YouTube is teaming with MrBeast, the platform’s biggest creator, to push the pricey NFL Sunday Ticket out-of-market games package for the 2023 season.
MrBeast (real name: Jimmy Donaldson) on Friday kicked off a characteristically over-the-top challenge for fans. From Aug. 25 through Sunday, Aug. 27, more than 1,000 QR codes will be hidden within select YouTube videos on both MrBeast’s official YouTube channel (which has more than 178 million subscribers) and within select 2022 NFL highlights on the official NFL YouTube channel.
The first person who is able to find and scan all of the QR codes in the videos will be eligible to win a Sunday Ticket subscription for the upcoming season. In addition, YouTube will award “The Ultimate Sunday Golden Ticket” prize to one lucky winner, randomly selected from the pool of fans who complete MrBeast’s NFL Sunday Ticket Scavenger Hunt: an all-inclusive weekend trip to Super Bowl LVIII in Las Vegas.
Sunday Ticket, available in various prices and bundles on YouTube and through YouTube TV, includes all out-of-market Sunday afternoon regular-season NFL games broadcast on Fox and CBS. This year, Sunday Ticket kicks off on Sept. 10.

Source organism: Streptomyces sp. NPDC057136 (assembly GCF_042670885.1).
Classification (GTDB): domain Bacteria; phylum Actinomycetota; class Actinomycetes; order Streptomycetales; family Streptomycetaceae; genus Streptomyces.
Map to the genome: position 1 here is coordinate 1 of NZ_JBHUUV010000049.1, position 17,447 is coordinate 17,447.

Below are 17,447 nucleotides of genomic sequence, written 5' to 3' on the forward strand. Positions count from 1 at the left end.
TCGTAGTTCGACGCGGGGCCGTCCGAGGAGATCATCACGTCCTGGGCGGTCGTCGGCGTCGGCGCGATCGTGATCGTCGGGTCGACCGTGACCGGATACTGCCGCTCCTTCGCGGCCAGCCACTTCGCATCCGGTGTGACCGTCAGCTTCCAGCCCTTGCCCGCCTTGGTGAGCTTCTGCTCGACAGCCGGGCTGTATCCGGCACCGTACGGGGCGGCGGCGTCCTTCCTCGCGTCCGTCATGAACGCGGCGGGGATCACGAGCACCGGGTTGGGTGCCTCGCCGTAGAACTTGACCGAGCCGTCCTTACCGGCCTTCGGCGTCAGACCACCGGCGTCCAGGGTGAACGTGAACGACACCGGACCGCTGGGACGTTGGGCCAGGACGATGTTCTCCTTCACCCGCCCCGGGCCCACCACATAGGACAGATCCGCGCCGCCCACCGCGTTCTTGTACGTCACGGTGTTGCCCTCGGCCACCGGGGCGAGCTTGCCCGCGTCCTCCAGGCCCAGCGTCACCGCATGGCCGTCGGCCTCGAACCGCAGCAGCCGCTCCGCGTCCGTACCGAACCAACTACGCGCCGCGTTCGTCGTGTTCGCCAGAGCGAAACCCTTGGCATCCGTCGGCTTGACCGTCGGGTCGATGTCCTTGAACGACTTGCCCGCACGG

Google last year wrested rights to Sunday Ticket from longtime holder DirecTV. Under the seven-year pact, the internet giant will reportedly pay the NFL between $2 billion and $2.5 billion annually.
YouTube initially sold NFL Sunday Ticket for the 2023 season in single-payment plans, and last week introduced a monthly payment plan available in most U.S. states. That offers the NFL Sunday Ticket Primetime Channel for $99.75 per month over four months (for $399 total). Meanwhile, under a partnership with Warner Bros. Discovery, YouTube is offering eligible subscribers four months of the Max tier without ads for free. YouTube also has a distribution deal with Verizon, which is giving away Sunday Ticket to certain eligible subscribers.
As part of promoting Sunday Ticket, YouTube is enlisting other creators who “will bring fans closer to all the NFL action, excitement and experience in ways totally unique to YouTube” with behind-the-scenes content, the platform says.
Separately, MrBeast is involved in a legal dispute with the virtual restaurant company that operates his MrBeast Burger chain of fast-food outlets. The YouTuber sued Virtual Dining Concepts, seeking to end the deal, alleging among other things that the burgers it served were called “disgusting,” “revolting” and “inedible” and damaged his reputation. VDC responded with its own $100 million lawsuit against MrBeast, alleging breach of contract.
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